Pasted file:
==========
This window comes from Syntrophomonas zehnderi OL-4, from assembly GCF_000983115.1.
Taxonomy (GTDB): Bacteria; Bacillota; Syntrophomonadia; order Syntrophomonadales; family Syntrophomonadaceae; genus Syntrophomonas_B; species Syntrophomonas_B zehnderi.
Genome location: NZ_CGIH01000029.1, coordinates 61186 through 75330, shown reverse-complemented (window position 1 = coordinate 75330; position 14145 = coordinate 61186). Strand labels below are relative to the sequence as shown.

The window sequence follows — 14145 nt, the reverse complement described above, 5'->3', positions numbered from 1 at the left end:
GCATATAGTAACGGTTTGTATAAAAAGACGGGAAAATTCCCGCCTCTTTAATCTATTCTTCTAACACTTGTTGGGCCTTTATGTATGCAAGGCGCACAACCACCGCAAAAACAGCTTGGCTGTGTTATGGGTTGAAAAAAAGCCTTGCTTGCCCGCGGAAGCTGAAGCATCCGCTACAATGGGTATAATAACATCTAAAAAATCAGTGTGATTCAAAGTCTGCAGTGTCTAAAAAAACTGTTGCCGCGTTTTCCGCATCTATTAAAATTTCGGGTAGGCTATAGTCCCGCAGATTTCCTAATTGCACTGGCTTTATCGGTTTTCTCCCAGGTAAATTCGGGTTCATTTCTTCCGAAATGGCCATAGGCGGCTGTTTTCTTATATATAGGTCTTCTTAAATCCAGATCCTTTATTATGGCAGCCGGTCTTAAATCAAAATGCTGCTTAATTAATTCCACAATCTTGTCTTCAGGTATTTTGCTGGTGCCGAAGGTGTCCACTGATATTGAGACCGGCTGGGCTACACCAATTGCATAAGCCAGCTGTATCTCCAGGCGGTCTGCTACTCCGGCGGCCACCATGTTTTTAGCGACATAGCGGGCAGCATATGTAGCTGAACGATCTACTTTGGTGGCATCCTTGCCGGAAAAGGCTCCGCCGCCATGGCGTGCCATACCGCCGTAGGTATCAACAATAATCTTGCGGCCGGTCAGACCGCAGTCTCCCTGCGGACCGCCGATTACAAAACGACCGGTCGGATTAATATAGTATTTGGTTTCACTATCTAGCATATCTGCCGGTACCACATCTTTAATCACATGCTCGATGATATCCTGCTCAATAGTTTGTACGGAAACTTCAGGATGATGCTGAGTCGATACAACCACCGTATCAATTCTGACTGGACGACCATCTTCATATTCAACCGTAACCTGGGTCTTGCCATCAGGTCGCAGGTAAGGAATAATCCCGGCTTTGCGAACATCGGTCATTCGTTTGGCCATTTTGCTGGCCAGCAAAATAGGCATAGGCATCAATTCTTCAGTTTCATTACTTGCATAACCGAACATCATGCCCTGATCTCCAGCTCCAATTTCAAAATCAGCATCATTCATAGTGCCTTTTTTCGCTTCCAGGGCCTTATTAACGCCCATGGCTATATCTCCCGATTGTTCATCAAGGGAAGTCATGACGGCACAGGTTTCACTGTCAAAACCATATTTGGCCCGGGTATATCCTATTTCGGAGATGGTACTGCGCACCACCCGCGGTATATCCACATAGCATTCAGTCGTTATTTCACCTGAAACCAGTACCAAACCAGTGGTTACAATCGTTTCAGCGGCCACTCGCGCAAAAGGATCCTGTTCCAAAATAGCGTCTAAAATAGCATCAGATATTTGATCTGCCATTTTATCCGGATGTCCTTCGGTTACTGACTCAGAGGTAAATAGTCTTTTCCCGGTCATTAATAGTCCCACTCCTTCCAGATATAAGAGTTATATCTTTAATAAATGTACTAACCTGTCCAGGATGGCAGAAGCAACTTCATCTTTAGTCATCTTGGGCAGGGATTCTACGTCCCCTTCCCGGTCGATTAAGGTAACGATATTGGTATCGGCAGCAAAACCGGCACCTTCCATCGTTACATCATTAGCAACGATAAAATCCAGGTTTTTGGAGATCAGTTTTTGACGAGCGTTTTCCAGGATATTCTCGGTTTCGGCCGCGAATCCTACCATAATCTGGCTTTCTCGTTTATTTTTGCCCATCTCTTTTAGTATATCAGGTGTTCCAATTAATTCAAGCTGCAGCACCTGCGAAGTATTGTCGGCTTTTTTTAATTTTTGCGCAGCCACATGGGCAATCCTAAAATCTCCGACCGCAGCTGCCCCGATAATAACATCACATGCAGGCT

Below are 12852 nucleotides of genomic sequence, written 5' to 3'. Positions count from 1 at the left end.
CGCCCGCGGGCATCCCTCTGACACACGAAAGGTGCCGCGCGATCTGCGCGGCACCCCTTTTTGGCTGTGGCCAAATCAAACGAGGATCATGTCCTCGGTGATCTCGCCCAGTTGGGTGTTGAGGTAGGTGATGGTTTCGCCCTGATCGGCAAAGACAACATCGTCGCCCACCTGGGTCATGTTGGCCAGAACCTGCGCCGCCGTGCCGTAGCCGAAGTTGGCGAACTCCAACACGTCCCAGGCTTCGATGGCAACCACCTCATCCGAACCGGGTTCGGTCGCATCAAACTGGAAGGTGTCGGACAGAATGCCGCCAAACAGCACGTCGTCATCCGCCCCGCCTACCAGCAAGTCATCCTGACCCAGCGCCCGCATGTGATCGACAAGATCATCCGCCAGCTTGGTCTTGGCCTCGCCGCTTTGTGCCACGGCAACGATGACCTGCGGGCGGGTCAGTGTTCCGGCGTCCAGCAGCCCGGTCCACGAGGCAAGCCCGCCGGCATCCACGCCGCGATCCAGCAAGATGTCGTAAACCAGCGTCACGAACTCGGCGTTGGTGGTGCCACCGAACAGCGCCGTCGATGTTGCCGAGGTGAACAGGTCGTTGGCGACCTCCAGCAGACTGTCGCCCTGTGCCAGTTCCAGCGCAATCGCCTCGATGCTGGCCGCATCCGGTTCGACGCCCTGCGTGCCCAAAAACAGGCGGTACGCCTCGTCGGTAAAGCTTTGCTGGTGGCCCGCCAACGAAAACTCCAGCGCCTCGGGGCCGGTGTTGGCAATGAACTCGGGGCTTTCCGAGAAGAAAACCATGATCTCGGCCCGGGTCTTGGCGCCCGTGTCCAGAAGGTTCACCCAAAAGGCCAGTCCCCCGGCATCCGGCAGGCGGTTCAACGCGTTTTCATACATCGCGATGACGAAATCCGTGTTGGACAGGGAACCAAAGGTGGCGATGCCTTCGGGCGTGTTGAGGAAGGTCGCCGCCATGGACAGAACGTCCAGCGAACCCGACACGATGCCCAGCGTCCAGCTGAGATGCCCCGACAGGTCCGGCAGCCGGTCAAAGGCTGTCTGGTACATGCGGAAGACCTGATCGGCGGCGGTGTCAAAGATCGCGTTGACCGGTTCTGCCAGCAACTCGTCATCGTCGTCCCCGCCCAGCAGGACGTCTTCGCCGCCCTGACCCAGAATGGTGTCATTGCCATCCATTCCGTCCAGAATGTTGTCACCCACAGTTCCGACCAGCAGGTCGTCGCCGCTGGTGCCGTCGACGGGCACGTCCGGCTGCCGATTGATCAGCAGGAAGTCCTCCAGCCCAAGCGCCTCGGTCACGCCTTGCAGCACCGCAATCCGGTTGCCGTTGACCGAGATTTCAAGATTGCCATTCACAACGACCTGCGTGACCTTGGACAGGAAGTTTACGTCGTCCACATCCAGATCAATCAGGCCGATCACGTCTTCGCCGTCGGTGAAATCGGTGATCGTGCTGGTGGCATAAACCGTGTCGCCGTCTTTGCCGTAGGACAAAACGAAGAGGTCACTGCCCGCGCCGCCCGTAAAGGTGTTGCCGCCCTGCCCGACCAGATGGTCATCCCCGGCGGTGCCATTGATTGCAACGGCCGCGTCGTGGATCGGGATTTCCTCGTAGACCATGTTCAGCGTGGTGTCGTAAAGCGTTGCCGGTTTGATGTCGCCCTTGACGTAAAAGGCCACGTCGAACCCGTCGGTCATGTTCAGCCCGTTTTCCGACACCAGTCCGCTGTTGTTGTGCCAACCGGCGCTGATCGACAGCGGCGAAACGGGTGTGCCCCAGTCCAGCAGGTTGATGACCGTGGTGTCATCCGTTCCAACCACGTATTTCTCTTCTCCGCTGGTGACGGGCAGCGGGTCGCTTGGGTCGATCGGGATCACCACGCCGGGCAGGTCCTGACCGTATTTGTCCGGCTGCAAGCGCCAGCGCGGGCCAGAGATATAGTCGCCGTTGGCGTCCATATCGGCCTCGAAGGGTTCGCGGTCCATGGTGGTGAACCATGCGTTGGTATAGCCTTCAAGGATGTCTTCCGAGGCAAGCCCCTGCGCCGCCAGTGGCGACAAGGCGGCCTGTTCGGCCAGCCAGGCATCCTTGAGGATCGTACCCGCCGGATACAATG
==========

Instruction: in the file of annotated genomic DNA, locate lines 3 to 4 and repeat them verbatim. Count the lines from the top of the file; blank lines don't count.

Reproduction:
Genome location: NZ_CGIH01000029.1, coordinates 61186 through 75330, shown reverse-complemented (window position 1 = coordinate 75330; position 14145 = coordinate 61186). Strand labels below are relative to the sequence as shown.

The window sequence follows — 14145 nt, the reverse complement described above, 5'->3', positions numbered from 1 at the left end: